Housed in a Scottsdale Luxury Resort, This Vacation-Ready Guesthouse Awaits

Bernie Rodgers | November 28, 2020 |

Housed in a Scottsdale luxury resort, this vacation-ready guesthouse boasts an expansive floor plan that takes in the tranquility of nearby mountains and valleys.

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When homeowners Dimitri and Suzanne Haniotis envisioned their new guesthouse, they wanted the architectural design to convey an inviting, contemporary atmosphere. Situated between the nearby Camelback Mountains and Paradise Valley, the layout “creates an awareness of being hugged by the mountain,” according to Suzanne. This balance between the scenic surrounding desert and fresh interior was secured through an open floor plan that gives way to astounding views while still maintaining privacy for guests. As well as being harbored in stunning terrain, the guesthouse calls the luxury Sanctuary Camelback Mountain Resort and Spa (sanctuaryoncamelback.com) community home.

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When it came to the design, the couple tapped interior designer Lynne Beyer (lynnebeyer.com) to recreate the domestic oasis of their vacation cottage in Carmel, Calif. “They wanted any guest who would stay there to feel like this was their home away from home,” says Beyer. To accomplish this, she first needed to perfect the indoor color scheme, taking inspiration from the vibrant pieces the couple already owned. “I looked at it as a puzzle,” says Beyer. “The art options were large and created a distinct color palette that set the tone for each space.” The result is a blend of citron, black, white, gray, red and pink. The warm tones complement the mountains overlooking the property, especially as they are ignited each day at sunset. Beyer chose the client-owned black needlepoint chairs to offset the red walls in the guest room as not to visually overwhelm guests with too much color. Yet, during this design process, Beyer encountered a major obstacle: a national lockdown.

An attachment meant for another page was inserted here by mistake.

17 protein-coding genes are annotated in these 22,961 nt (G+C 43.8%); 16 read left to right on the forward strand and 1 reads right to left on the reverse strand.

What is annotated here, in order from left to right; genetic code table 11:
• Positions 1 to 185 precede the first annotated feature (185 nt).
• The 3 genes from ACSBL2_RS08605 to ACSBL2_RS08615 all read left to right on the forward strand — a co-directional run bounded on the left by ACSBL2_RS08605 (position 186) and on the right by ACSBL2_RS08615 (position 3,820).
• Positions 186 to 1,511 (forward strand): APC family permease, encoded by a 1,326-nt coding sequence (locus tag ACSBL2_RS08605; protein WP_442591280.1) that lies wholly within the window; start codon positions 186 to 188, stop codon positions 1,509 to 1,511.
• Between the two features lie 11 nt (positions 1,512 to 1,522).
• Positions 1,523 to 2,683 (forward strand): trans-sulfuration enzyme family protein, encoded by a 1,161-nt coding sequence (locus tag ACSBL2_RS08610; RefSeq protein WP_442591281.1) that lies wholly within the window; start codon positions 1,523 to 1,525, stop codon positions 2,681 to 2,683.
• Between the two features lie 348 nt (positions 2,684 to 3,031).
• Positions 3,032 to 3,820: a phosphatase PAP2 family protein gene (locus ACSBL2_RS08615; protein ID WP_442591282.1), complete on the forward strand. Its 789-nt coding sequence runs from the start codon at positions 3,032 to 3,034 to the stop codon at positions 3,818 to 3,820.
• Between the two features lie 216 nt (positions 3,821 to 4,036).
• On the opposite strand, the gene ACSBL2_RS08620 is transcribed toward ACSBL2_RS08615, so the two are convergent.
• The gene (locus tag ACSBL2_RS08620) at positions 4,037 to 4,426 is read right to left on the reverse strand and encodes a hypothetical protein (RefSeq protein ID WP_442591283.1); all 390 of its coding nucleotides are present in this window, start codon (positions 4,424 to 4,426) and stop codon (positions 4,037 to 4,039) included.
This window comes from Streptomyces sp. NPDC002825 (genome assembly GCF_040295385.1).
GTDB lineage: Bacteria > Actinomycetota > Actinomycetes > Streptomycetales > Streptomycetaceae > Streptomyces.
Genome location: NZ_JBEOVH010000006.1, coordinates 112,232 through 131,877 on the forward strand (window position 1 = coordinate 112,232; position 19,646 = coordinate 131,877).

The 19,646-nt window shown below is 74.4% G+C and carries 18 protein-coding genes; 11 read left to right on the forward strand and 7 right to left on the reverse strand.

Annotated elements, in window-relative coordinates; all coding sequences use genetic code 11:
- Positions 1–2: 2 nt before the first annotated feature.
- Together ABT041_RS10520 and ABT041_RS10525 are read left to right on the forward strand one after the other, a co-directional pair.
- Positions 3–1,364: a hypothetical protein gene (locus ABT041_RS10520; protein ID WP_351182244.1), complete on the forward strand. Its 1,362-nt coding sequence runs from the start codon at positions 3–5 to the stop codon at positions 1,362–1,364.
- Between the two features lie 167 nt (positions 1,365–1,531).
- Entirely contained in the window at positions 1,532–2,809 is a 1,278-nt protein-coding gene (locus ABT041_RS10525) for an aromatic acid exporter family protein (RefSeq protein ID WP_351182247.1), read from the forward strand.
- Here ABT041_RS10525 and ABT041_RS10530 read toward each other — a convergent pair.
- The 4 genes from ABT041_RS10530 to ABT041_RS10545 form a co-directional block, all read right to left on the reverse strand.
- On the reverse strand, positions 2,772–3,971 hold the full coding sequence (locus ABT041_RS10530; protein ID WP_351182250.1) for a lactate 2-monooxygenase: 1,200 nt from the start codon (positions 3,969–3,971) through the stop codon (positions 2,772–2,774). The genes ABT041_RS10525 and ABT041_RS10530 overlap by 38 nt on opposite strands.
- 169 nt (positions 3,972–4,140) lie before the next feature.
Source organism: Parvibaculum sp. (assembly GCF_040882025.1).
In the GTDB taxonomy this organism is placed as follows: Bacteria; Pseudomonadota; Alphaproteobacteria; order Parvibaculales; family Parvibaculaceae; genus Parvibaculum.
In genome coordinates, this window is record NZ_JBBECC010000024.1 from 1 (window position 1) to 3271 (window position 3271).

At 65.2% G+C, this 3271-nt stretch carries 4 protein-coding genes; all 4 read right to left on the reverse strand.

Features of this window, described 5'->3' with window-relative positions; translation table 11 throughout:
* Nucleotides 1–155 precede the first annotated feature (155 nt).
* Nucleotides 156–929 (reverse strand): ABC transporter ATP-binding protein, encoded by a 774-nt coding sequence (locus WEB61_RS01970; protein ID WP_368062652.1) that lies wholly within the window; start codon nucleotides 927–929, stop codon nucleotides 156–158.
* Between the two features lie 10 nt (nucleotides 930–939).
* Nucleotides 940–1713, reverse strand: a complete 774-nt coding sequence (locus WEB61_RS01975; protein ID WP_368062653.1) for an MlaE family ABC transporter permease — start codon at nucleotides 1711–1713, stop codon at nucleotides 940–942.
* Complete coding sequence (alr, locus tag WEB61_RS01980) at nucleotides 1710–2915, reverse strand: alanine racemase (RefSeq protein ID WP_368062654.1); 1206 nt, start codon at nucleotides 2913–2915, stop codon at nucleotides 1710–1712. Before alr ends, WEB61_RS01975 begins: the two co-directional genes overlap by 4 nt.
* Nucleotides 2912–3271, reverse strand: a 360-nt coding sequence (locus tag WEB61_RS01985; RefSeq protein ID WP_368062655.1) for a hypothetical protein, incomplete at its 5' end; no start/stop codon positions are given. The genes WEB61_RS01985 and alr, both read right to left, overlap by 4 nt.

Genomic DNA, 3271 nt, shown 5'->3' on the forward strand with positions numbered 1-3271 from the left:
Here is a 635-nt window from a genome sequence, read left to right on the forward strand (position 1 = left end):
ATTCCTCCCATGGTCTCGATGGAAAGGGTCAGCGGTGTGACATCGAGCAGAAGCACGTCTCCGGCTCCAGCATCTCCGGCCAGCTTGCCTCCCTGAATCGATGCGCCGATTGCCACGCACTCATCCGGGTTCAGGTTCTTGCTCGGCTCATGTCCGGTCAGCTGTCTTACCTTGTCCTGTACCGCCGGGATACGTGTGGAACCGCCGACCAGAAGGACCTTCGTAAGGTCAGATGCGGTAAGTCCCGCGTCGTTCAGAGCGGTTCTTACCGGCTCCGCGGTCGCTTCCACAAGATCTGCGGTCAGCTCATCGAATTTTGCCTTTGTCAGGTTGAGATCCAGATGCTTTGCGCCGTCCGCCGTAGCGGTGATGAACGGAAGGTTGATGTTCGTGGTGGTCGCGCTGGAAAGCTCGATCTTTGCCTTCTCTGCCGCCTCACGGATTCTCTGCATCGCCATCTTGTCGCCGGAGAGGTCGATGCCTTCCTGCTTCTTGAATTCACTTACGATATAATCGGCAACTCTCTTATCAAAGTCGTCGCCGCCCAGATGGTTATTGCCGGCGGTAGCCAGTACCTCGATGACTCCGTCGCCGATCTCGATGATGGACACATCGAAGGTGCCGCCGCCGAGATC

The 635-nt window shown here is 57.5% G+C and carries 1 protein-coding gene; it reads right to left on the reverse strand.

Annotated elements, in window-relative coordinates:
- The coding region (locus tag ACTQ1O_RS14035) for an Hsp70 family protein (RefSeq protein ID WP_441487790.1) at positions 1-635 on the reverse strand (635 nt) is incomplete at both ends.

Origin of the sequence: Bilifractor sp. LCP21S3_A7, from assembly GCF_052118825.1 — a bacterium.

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The homeowners planned to begin furnishing March 1. Within weeks, borders were closed and most vendors would not ship. Beyer needed a plan—and needed it quick—so she turned to local retail and stocked sources. “With showrooms and some online sources being closed or most employees furloughed, I had to work very quickly to make the six-week time frame,” she says. “The resort wanted everything in place as soon as possible so they could put the guesthouse into the rental program.” Luckily, she accomplished this in time. It shows the degree of her expertise that she was able to pull off the entire design process during a national emergency. Not only did she meet the expectations of the Haniotises, but she surpassed them in style.



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Photography by: by Michael Baxter